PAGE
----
People care about property. In 2005, the United States Supreme Court decided two cases with deep connections to that concern, both brought by property owners challenging the government's power under the Takings Clause to take title to, or significantly affect the value of, their property. Kelo v. City of New London has been seen as controversial while Lingle v. Chevron USA Inc. has received far less public attention. This Article argues that the significance of Kelo and of Lingle lies in the extent to which the two cases engage with, or fail to engage with, the cultural debate over the function of property in contemporary society.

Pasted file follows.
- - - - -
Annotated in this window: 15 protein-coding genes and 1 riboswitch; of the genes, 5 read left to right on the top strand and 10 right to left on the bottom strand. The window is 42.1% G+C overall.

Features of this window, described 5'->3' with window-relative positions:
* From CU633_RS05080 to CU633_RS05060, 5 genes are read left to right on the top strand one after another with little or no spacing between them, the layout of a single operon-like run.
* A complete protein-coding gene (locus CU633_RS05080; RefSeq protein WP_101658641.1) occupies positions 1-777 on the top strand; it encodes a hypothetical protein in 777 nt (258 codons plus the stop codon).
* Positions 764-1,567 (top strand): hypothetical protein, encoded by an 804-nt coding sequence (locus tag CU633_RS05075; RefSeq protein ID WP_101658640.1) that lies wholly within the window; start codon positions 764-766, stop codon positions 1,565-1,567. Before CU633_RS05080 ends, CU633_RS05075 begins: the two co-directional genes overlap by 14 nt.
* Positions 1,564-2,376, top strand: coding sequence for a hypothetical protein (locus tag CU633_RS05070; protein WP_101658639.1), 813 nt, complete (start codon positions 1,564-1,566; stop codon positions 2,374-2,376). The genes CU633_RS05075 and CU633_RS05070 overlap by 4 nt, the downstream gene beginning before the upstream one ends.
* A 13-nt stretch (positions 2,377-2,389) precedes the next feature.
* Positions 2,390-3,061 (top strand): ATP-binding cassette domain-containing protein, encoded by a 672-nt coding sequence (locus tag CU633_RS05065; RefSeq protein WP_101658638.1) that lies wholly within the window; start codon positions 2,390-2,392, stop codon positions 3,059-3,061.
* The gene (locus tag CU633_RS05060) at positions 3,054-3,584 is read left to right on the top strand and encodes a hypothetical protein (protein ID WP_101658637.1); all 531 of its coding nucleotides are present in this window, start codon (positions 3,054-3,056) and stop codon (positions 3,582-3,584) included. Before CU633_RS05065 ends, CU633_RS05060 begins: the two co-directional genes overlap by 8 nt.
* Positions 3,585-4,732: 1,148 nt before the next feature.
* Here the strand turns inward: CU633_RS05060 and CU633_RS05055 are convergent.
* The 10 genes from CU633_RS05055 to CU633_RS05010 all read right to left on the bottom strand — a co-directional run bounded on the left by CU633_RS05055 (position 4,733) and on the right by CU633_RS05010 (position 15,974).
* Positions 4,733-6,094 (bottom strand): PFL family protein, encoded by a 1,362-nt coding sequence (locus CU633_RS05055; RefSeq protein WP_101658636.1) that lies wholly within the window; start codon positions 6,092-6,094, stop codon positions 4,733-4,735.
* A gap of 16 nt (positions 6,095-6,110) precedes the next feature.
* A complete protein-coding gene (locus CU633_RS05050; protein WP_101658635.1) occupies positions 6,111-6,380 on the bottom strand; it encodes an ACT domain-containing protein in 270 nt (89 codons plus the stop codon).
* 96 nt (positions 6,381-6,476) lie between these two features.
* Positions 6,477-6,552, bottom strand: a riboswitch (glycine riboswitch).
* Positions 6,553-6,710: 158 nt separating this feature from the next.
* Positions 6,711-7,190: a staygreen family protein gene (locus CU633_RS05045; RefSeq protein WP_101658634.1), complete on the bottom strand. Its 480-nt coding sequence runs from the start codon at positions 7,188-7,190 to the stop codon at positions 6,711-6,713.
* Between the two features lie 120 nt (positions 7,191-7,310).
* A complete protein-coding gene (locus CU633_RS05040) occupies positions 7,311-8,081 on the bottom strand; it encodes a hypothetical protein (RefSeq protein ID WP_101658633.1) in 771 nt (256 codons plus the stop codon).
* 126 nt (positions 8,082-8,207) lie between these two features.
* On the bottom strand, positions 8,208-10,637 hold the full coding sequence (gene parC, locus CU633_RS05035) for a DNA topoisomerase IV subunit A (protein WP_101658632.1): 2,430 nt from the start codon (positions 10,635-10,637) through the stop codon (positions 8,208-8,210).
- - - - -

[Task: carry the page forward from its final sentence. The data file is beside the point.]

Jane B. Baron,
Winding Toward the Heart of the Takings Muddle: Kelo, Lingle, and Public Discourse About the Private Property,
34 Fordham Urb. L.J. 613
Available at: http://ir.lawnet.fordham.edu/ulj/vol34/iss2/2